Ruben Olivares

One of Mexico’s idols and one of the first to be inducted into the Hall of Fame, Olivares was the first Mexican double world champion. He had a special connection with the fans and during his 23 active years he won the WBA and WBC bantamweight crowns, as well as the WBA and WBC featherweight crowns. He had a record of 89-13-3, with 79 knockouts, and was one of the most exciting and charismatic fighters of his era.

Olivares was a natural fighter, who had a great instinct and a killer instinct. He was a fast and aggressive boxer, who could punch with both hands and had a granite chin. He had memorable fights with Lionel Rose, Chucho Castillo, Efren Torres, Bobby Chacon, Jose and Alexis Arguello.

Ricardo Lopez

The numbers say it all: 21 successful title defenses, 51 wins, 38 knockouts, zero defeats. An amazingly accomplished ring technician, “El Finito” was one of the most dominant champions in boxing history. He won world titles in two weight classes, strawweight and junior flyweight, and unified all four major belts in the former. He was also the first boxer to retire as an undefeated world champion.

Lopez was a complete fighter, who had no weaknesses. He was a master of distance, timing, rhythm and angles. He had a superb jab, a sharp right hand, a vicious left hook and a solid defense. He was also a classy and respectful champion, who never trash-talked or disrespected his opponents.

Miguel Canto

Regarded as one of the greatest flyweight champions in boxing history, Canto took the title from Shoji Oguma in 1975 and proceeded to notch 14 title defenses, defeating the likes of Betulio Gonzalez, Lupe Madera, Martin Vargas and Antonio Avelar. He had a record of 61-9-4, with 15 knockouts, and was a slick, defensively gifted boxer, who scored only 15 stoppages in 61 career wins.

Canto was a master of the art of boxing, who used his footwork, head movement, feints and combinations to outsmart and outbox his opponents. He was also a durable and courageous fighter, who never quit or gave up. He was inducted into the Hall of Fame in 1998.

Vicente Saldivar

One of the greatest southpaws in boxing history, “Zurdo de Oro” was a featherweight world champion who had a record of 37-3, with 26 knockouts. He won the title from Sugar Ramos in 1964 and defended it nine times, before retiring in 1967. He came back in 1969 and regained the title from Johnny Famechon, before losing it to Kuniaki Shibata in 1970. He retired for good in 1972, after losing a rematch to Famechon.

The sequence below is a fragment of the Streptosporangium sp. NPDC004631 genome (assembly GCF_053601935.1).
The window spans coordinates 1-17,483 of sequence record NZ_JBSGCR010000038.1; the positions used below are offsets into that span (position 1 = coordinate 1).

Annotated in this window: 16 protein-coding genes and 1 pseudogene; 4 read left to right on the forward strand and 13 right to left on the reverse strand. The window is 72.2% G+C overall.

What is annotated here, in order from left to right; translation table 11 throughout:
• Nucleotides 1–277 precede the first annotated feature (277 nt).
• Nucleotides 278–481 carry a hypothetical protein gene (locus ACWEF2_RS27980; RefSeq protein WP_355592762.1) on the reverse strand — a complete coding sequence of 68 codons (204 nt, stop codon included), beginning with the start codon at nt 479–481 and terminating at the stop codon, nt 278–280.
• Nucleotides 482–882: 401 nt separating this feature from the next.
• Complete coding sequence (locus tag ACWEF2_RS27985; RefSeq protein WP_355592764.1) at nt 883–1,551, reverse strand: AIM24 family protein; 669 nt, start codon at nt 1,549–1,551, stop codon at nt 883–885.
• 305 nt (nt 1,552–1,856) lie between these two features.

Saldivar was a relentless pressure fighter, who had a high work rate, a powerful left hand and a strong chin. He was also a smart and tactical boxer, who could adjust to different styles and situations. He had memorable fights with Ismael Laguna, Howard Winstone, Jose Legra and Raul Rojas.

Marco Antonio Barrera

A true Mexican warrior, “El Barreta” won world titles in three different weight classes, coming back from defeat to assert his greatness with wins over Kennedy McKinney, Naseem Hamed, Paulie Ayala, Erik Morales, Kevin Kelley and Johnny Tapia. He had a record of 67-7, with 44 knockouts, and was one of the most versatile and complete fighters of his generation.

Barrera started his career as a hard-hitting brawler, who relied on his power and aggression. He later evolved into a more refined and skillful boxer-puncher, who could box and counter as well as brawl and slug. He was also a proud and passionate fighter, who always gave his best and never backed down from a challenge.

Saul Alvarez

The current face of boxing, “Canelo” is the undisputed super middleweight champion and the consensus pound-for-pound king. He has a record of 57-1-2, with 39 knockouts, and has won world titles in four different weight classes, from junior middleweight to light heavyweight. He has also faced and defeated some of the best fighters of his era, such as Miguel Cotto, Gennady Golovkin, Daniel Jacobs, Sergey Kovalev, Callum Smith and Billy Joe Saunders.

Alvarez is a phenomenal boxer, who has improved and matured over the years. He has a great combination of speed, power, technique and ring IQ. He has a solid jab, a devastating body attack, a crisp uppercut and a strong defense. He is also a confident and charismatic fighter, who attracts millions of fans